Becoming a 401(k) millionaire may be easier than you think. In part 2 of this post, we discuss our three remaining ingredients to become a 401(k) millionaire. We describe what a well tailored long-term investment strategy should accomplish, highlight why 401(k)s are an important tool for savings and review you can catch-up using 401(k)s if you are behind on your savings plan.
3. Invest long-term with a strategy that is fit for you.
It should be as simple as possible, but not simpler in order to incorporate your circumstances and objectives. Unfortunately, many people use strategies based on convenience that may be too simple for their needs. In many cases, these strategies focus only on risk tolerance or age, which may be suitable if you fit some generic profile.
We believe saving and investing are very personal endeavors. A well suited strategy should consider your preferences, financial situation, your goals, the financial returns necessary to achieve your goals or your capacity to ride out uncertainties that inevitably come up. You should be able to understand and be comfortable using the strategy long-term. It is not something that you would discard at the first sign of trouble or when emotions take over. An appropriate strategy should be adaptable to changes in your needs or personal situation. It is not something you should set and forget. Once implemented, monitor the progress toward your goals and make adjustments to the strategy as dictated by changes to your needs and personal circumstances.
A High risk portfolio is not necessary
A high risk portfolio is not necessary to join the million dollar 401(k) club. The risk profile is moderate for the portfolio that generated the 7.2% returns used in this discussion. It is a diversified portfolio with 60% US stocks/40% bonds. A more risky portfolio with expected return of 8.2% would reduce the time it takes for the 22 year old to reach millionaire status by 2 years to 50 years.
Return and risk go hand-in-hand. Even though the time to become a millionaire may be shortened, expect higher highs and lower lows for portfolios with greater expected returns. The trade-off for higher expected returns is the greater likelihood of larger swings in the value of a portfolio. The challenge for most people is for them to stay the course when bad things happen. Were you comfortable with your strategy between 2007 and 2009, when the stock market lost more than half its value? Were you able to ride out the tough period and enjoyed the strong rebound that followed? Or did you get out and missed out as many other investors?
Risk can be managed. Diversification is a great tool that reduces risk but won’t eliminate it. We like to describe a diversified portfolio as one that contains many different holdings and not too much of any one holding. Another way to describe it is “not to put all your eggs in one basket.” Even though the portfolio that generated annual returns of 7.2% for the last 10 years is considered diversified, there were 10-year periods when returns averaged as high 10.5% annually and as low as 1.0%. It was only about 5 years ago in the late 2000s when people lamented the lost decade, when the average annual return on stocks near zero.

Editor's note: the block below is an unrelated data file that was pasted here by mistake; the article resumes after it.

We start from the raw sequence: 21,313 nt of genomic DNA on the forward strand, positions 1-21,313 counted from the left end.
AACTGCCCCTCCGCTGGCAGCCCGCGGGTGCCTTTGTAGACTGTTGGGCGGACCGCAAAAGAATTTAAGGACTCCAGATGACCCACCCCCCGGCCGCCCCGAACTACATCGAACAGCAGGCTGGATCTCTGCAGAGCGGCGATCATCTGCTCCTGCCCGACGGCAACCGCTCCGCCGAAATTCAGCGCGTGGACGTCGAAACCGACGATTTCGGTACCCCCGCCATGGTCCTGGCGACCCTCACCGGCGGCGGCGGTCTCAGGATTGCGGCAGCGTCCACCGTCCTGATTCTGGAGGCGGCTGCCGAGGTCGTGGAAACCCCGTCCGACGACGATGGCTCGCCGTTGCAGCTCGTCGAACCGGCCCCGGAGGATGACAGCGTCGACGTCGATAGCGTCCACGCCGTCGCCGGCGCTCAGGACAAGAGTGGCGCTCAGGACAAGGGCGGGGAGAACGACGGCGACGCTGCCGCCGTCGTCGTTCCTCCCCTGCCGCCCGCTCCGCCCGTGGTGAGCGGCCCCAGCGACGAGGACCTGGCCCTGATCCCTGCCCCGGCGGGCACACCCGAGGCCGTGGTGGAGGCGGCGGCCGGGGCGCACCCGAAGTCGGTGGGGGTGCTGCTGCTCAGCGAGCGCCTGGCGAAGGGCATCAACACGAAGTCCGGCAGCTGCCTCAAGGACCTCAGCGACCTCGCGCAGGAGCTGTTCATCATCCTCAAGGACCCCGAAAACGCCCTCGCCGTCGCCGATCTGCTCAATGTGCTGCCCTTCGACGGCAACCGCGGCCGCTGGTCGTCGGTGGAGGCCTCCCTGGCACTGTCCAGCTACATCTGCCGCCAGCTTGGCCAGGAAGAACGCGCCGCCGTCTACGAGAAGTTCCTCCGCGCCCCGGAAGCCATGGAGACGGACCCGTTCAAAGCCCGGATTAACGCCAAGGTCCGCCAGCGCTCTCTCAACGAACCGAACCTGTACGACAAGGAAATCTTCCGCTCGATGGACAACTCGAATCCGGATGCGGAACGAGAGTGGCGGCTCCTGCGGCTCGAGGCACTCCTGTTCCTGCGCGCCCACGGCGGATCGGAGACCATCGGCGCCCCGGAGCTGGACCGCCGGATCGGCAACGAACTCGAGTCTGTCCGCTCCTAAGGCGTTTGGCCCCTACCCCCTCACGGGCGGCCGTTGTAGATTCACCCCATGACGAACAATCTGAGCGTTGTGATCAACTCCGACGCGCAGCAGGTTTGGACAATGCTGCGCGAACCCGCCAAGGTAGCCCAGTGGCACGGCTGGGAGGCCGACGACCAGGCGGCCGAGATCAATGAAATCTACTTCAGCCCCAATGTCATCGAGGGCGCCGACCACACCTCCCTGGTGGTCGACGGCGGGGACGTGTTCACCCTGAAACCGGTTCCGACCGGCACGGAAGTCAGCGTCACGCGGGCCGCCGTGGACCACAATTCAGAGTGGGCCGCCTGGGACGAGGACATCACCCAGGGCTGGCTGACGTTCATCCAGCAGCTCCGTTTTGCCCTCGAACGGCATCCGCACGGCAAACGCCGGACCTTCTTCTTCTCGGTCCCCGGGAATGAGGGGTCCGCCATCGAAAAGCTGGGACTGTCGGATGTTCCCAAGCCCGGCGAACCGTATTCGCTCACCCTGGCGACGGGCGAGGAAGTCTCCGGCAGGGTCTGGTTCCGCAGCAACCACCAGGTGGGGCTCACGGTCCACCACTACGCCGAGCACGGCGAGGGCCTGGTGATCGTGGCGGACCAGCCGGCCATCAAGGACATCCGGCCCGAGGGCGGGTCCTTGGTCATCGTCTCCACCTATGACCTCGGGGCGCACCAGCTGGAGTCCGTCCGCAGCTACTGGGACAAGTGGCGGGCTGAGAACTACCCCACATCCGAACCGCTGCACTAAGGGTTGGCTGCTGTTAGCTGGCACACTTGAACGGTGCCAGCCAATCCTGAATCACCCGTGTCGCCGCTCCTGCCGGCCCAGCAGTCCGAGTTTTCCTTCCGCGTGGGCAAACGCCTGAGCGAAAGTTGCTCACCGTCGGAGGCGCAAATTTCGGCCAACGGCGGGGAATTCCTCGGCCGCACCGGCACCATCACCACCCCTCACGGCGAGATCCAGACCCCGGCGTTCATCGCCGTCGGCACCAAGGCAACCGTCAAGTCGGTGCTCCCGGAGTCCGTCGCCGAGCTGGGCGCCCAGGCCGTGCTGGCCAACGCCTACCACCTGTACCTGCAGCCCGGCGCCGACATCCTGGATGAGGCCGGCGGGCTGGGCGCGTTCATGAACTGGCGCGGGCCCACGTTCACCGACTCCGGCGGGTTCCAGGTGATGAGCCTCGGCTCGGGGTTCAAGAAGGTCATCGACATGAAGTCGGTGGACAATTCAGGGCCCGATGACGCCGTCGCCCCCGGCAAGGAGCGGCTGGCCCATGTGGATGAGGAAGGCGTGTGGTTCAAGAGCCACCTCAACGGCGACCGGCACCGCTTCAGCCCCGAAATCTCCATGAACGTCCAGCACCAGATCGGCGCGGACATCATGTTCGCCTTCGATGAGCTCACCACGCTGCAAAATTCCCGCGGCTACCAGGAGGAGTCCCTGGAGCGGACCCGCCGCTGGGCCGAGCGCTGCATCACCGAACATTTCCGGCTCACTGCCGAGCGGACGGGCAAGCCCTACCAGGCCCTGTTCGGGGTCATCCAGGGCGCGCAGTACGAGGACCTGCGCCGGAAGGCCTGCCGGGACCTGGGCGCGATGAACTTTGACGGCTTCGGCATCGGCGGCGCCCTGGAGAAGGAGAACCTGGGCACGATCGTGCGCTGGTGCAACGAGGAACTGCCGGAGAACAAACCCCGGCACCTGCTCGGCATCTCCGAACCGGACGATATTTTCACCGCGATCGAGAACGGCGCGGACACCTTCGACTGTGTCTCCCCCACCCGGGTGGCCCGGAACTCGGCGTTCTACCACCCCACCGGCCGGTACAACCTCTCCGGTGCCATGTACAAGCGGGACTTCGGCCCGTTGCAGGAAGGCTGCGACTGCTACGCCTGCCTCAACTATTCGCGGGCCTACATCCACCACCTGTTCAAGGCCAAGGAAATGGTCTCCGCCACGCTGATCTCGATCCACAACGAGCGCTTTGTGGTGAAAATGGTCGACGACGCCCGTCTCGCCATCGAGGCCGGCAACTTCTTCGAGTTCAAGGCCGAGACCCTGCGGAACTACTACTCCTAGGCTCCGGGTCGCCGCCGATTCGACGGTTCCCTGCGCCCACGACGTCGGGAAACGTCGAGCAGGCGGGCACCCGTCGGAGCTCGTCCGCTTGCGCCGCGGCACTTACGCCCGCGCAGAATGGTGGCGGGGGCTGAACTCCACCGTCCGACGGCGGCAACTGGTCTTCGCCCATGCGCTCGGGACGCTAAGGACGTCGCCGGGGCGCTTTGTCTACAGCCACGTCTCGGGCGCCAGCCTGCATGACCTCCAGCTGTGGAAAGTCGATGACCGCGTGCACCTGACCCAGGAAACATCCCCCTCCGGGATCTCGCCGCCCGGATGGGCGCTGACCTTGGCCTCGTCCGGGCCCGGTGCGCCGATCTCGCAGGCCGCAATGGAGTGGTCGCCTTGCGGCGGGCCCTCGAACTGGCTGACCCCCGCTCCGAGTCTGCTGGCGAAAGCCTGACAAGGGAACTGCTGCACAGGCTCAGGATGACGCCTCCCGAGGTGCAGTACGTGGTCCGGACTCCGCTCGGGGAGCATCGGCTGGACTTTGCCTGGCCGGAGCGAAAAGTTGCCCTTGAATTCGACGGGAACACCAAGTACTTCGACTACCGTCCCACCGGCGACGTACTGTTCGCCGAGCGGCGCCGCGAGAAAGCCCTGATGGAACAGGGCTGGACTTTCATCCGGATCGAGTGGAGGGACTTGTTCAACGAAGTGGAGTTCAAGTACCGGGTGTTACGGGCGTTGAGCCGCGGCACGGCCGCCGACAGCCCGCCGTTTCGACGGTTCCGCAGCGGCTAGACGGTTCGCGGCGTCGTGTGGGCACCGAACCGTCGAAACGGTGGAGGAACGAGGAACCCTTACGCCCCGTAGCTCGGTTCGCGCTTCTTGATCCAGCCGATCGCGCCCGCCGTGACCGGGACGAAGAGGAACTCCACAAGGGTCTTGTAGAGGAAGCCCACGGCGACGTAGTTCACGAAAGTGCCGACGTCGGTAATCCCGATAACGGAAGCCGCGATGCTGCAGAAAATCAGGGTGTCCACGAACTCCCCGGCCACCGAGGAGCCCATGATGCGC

4. Save regularly and live within your means
A little discipline goes a long way for financial success. Saving regularly and living within your means today means much more resources for your future. Automatic payroll deductions commonly used for 401(k) contributions help people save automatically. It helps many live within their means because they won’t spend what they don’t see.
The other benefit of saving regularly is that it takes the emotion out of investing. Emotion is often the reason for disappointing results. People buy to chase returns when the market goes up and sell to avoid losses when markets go down. The net result is sub-par returns because they end up buying high and selling low. Studies on individual investor performance confirm that the returns of individual investors are typically lower than professional money managers.
One way to take out the emotions is to maintain an affordable savings program and to invest regularly. Regularity is a natural mechanism for buying more at a lower prices and buying less at higher prices. It mitigates the buy high sell low problem and sets the foundation to participate in market rebounds.
5. Make “catch-up” contributions.
Life can get in the way of the best laid plans to save. Family, school, mortgage and other obligations can throw the best of us off track. Larger contributions can be a safer way to catch-up than taking more investment risk. Someone that did not start contributing until age 35 can still become a millionaire by age 52. They can catch up by making the maximum contribution, use the employer match and 7.2% growth on their investments. The IRS set the 2015 limit to $18,000 for individual contributions. In total, employee and employer(s) contributions cap out at $53,000. The IRS also lets people age 50 or over to make an additional $6,000 contribution, taking the total up from $53,000 to $59,000. Starting nothing in their 401(k) account at age 50, someone can catch-up and reach the $1 million mark in 11 years. One way is to make the maximum $59,000 contribution every year and invest it in a portfolio that gains 7.2% per year.
Reaching the $1 million mark in your 401(k) account may sound difficult at first, but we believe it is very doable with regular savings and investment. Even if a 401(k) is not as your primary way to save, the lessons of starting early to take advantage of compounding and using strategies for savings and investing that is fitted to your needs and preferences are powerful ways to build wealth.